Progression #2 Top Roping

Read Progression #1 HERE!

Are the auto belays getting repetitive? The boulders feeling short? Do you find yourself looking longingly at the people rope climbing? All the routes they get to try and not having to lower immediately upon falling. Getting top rope belay qualified is a great way to expand your fun in the gym and skills on the wall, and can be done pretty much immediately. There are no climbing prerequisites; you just need to be 14+ to take the course. If you enjoy climbing and want to grow your skills and abilities, becoming top rope belay qualified will allow you access to even more routes and wall angles. Top roping allows us to work challenging moves more efficiently. Instead of lowering every time we fall, we can now have the belayer keep us positioned on the wall to reattempt the moves.

If you’ve never top roped before but want to learn, a great way to start is by taking the Basic Top Rope Skills class. This beginner lesson is designed as an introduction to learning the ropes. The lesson covers knot tying, belaying, rope management skills, the use of technical equipment, and climbing commands. Emphasis is placed on the skills needed to belay in a controlled environment. This class is for people 14+ in age who want to learn how to top rope. Click here to check out our top roping classes!

Once you take the class and feel comfortable in your skills, it’s time to take the test. Once you have taken and passed the belay test, it’s time to start top roping. You are going to have a huge increase in the walls and routes you are able to climb now. Auto belays are usually limited to low-angle overhang, vertical, and slab walls. So, find new wall angles to try out! Slightly steeper overhanging walls are a great way to start building more strength and technique. These routes will require more tension and be less forgiving. They are a great way to start progressing onto more challenging climbs. These skills will be necessary as you look to the future and start thinking about your lead certification.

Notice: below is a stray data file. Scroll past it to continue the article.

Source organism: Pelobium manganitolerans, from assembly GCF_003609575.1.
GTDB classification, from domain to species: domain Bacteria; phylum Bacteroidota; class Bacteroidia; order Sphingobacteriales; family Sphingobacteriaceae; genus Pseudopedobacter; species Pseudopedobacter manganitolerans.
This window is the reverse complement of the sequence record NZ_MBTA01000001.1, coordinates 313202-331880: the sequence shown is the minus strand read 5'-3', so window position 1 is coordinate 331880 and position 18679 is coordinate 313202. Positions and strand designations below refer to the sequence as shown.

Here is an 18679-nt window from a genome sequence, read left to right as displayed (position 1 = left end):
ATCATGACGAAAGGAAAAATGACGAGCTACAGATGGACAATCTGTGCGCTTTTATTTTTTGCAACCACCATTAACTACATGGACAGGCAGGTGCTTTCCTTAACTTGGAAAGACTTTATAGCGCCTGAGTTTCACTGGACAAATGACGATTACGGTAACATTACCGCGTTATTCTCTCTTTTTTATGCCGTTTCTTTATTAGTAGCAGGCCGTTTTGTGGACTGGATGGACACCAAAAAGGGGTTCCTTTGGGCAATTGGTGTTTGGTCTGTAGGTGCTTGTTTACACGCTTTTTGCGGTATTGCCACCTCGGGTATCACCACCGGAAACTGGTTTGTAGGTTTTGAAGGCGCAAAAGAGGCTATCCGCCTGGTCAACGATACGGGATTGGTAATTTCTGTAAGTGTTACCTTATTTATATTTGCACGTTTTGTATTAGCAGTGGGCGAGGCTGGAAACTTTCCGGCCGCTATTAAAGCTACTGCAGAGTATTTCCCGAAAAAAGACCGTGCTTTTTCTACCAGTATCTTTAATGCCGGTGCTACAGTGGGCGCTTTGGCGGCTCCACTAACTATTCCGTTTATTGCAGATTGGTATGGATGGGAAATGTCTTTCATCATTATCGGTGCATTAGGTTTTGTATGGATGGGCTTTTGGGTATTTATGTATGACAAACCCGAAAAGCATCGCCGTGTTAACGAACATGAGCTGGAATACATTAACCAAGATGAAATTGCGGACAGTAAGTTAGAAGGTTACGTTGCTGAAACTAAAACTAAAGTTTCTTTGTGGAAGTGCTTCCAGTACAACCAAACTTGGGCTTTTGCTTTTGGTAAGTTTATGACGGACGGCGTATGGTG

You no longer need to lower back to the ground with each attempt or quickly grab a hold to keep your spot on the wall. Use this to start projecting (working) on harder routes. Find a route that is challenging for you; when you fall, give the moves a decent amount of tries. Try different sequences, try harder, really try to understand why you are falling, and what you can change to get through the moves. Remember, through failure, we progress and succeed.

Belay on! Climb on!

Climbing is dangerous, it involves inherent and other risks and cannot be eliminated. The information presented here does not describe all of the risks associated with climbing and is not intended to replace or supersede expert instruction and training.

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